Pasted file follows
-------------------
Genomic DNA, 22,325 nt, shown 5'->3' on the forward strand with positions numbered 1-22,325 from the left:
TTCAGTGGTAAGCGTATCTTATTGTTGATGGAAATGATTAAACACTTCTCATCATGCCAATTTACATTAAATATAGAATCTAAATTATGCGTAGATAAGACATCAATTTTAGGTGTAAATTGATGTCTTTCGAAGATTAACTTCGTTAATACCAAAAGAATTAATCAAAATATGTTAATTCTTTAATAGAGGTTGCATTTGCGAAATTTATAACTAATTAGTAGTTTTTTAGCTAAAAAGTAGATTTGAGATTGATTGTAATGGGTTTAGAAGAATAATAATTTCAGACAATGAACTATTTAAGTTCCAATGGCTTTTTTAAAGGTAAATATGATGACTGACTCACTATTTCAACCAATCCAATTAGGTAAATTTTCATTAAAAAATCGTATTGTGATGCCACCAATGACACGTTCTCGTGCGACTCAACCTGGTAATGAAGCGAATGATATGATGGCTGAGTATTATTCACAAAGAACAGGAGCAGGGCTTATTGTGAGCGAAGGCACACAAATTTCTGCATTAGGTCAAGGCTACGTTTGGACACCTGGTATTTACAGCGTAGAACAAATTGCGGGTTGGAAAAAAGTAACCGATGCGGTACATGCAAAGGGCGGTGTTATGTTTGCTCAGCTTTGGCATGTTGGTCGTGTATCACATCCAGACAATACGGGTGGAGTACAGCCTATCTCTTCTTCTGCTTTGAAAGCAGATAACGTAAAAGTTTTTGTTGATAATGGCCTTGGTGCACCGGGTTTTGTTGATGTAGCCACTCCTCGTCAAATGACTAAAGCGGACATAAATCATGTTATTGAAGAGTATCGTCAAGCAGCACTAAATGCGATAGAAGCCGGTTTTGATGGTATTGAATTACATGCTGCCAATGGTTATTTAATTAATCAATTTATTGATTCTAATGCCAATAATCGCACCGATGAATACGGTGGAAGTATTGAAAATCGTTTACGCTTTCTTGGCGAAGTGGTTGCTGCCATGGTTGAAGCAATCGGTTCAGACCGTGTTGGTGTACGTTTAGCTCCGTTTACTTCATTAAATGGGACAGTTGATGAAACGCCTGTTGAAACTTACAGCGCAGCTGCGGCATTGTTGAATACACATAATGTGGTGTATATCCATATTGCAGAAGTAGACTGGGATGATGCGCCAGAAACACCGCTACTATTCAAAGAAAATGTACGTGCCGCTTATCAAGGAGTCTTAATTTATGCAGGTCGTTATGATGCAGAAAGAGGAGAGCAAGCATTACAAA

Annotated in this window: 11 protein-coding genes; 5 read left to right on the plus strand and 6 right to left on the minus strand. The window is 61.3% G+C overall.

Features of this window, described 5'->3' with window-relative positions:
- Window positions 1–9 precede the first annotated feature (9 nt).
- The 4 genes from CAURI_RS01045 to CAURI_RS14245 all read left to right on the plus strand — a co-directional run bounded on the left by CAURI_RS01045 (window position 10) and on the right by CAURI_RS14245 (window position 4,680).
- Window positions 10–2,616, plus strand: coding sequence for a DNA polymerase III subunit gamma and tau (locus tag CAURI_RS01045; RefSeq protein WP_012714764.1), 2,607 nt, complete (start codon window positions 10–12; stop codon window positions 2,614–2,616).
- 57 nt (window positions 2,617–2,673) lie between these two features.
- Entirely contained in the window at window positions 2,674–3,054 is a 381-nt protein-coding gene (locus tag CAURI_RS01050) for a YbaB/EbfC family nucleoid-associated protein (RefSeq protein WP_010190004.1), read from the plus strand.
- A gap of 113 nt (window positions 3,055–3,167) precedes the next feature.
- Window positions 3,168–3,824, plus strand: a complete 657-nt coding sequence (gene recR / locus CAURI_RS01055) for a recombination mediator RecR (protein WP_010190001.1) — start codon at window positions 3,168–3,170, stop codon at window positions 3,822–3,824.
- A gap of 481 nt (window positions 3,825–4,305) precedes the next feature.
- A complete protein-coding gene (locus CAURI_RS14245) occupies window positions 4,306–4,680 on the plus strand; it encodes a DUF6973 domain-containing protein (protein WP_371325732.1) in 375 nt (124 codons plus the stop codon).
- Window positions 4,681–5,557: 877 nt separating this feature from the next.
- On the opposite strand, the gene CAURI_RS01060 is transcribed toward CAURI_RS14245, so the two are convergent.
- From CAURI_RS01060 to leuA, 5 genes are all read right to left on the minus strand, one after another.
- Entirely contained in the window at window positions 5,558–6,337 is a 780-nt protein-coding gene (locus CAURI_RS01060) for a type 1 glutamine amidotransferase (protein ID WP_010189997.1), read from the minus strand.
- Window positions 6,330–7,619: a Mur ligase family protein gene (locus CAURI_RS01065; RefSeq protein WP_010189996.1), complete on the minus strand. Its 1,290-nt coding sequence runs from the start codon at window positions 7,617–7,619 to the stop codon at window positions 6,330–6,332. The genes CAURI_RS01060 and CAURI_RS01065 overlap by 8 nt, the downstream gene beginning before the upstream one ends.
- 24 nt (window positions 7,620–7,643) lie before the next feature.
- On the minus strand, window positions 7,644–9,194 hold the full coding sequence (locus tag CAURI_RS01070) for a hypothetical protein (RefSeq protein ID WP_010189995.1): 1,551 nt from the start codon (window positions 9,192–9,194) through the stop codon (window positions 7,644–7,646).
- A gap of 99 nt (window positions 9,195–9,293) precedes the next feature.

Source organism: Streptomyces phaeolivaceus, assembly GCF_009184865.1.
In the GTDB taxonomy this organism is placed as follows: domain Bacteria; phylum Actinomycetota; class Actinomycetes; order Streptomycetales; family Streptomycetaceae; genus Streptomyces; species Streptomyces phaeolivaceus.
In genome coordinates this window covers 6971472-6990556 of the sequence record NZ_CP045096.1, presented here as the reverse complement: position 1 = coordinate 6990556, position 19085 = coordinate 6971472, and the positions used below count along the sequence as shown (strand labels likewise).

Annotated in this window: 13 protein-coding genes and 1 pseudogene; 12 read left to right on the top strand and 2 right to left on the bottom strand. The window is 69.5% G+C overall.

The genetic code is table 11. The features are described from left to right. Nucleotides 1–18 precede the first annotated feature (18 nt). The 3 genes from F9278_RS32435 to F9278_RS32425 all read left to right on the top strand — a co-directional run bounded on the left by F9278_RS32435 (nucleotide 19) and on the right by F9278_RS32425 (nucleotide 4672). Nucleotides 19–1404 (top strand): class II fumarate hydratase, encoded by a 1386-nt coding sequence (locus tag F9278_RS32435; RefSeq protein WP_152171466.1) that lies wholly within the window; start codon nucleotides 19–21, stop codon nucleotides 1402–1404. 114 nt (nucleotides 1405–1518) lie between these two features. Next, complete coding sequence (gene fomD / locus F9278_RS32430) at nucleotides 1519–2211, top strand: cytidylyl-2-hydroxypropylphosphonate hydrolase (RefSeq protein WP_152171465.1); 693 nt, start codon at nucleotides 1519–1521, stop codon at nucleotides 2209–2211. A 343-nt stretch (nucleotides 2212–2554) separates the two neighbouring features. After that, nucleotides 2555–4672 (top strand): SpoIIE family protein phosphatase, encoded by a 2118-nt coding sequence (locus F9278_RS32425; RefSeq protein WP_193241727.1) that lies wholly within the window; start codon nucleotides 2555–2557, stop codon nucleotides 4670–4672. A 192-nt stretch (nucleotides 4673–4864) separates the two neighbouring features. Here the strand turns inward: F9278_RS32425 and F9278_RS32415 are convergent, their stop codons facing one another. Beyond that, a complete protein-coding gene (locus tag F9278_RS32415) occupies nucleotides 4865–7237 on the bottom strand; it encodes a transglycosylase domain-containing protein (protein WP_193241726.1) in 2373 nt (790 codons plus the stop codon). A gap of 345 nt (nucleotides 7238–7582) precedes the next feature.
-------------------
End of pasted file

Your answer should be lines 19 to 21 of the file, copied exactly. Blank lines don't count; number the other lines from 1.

- 24 nt (window positions 7,620–7,643) lie before the next feature.
- On the minus strand, window positions 7,644–9,194 hold the full coding sequence (locus tag CAURI_RS01070) for a hypothetical protein (RefSeq protein ID WP_010189995.1): 1,551 nt from the start codon (window positions 9,192–9,194) through the stop codon (window positions 7,644–7,646).
- A gap of 99 nt (window positions 9,195–9,293) precedes the next feature.